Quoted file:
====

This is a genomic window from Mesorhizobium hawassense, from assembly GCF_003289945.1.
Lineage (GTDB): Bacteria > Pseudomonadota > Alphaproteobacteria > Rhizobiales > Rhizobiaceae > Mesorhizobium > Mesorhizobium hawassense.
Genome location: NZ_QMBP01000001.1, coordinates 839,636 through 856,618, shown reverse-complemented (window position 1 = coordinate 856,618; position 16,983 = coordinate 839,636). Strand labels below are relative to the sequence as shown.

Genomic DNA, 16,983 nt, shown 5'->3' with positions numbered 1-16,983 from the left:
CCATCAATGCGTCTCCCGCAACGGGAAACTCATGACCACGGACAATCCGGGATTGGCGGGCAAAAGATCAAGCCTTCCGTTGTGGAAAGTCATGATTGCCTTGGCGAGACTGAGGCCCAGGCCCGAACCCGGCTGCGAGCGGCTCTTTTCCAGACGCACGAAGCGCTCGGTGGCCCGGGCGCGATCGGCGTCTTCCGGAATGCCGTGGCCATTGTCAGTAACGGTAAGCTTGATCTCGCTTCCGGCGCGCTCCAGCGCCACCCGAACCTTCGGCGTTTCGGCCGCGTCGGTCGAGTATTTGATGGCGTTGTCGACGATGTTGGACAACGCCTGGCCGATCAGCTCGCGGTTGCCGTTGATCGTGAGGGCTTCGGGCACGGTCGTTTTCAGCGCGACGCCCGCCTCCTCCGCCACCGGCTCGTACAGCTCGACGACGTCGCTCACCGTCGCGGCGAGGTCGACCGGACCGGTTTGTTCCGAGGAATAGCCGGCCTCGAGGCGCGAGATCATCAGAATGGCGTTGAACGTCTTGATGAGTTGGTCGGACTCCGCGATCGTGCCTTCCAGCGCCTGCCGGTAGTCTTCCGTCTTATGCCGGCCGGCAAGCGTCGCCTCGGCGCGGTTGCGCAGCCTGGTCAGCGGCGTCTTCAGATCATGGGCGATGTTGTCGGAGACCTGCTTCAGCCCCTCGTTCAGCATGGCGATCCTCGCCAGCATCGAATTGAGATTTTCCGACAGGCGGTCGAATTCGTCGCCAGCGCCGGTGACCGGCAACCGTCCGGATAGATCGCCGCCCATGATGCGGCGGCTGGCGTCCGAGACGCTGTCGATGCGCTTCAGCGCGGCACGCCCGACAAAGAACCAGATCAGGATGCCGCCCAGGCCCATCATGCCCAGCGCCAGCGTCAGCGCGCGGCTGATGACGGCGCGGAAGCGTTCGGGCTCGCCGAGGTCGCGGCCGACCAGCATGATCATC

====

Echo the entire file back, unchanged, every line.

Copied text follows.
This is a genomic window from Mesorhizobium hawassense, from assembly GCF_003289945.1.
Lineage (GTDB): Bacteria > Pseudomonadota > Alphaproteobacteria > Rhizobiales > Rhizobiaceae > Mesorhizobium > Mesorhizobium hawassense.
Genome location: NZ_QMBP01000001.1, coordinates 839,636 through 856,618, shown reverse-complemented (window position 1 = coordinate 856,618; position 16,983 = coordinate 839,636). Strand labels below are relative to the sequence as shown.

Genomic DNA, 16,983 nt, shown 5'->3' with positions numbered 1-16,983 from the left:
CCATCAATGCGTCTCCCGCAACGGGAAACTCATGACCACGGACAATCCGGGATTGGCGGGCAAAAGATCAAGCCTTCCGTTGTGGAAAGTCATGATTGCCTTGGCGAGACTGAGGCCCAGGCCCGAACCCGGCTGCGAGCGGCTCTTTTCCAGACGCACGAAGCGCTCGGTGGCCCGGGCGCGATCGGCGTCTTCCGGAATGCCGTGGCCATTGTCAGTAACGGTAAGCTTGATCTCGCTTCCGGCGCGCTCCAGCGCCACCCGAACCTTCGGCGTTTCGGCCGCGTCGGTCGAGTATTTGATGGCGTTGTCGACGATGTTGGACAACGCCTGGCCGATCAGCTCGCGGTTGCCGTTGATCGTGAGGGCTTCGGGCACGGTCGTTTTCAGCGCGACGCCCGCCTCCTCCGCCACCGGCTCGTACAGCTCGACGACGTCGCTCACCGTCGCGGCGAGGTCGACCGGACCGGTTTGTTCCGAGGAATAGCCGGCCTCGAGGCGCGAGATCATCAGAATGGCGTTGAACGTCTTGATGAGTTGGTCGGACTCCGCGATCGTGCCTTCCAGCGCCTGCCGGTAGTCTTCCGTCTTATGCCGGCCGGCAAGCGTCGCCTCGGCGCGGTTGCGCAGCCTGGTCAGCGGCGTCTTCAGATCATGGGCGATGTTGTCGGAGACCTGCTTCAGCCCCTCGTTCAGCATGGCGATCCTCGCCAGCATCGAATTGAGATTTTCCGACAGGCGGTCGAATTCGTCGCCAGCGCCGGTGACCGGCAACCGTCCGGATAGATCGCCGCCCATGATGCGGCGGCTGGCGTCCGAGACGCTGTCGATGCGCTTCAGCGCGGCACGCCCGACAAAGAACCAGATCAGGATGCCGCCCAGGCCCATCATGCCCAGCGCCAGCGTCAGCGCGCGGCTGATGACGGCGCGGAAGCGTTCGGGCTCGCCGAGGTCGCGGCCGACCAGCATGATCATC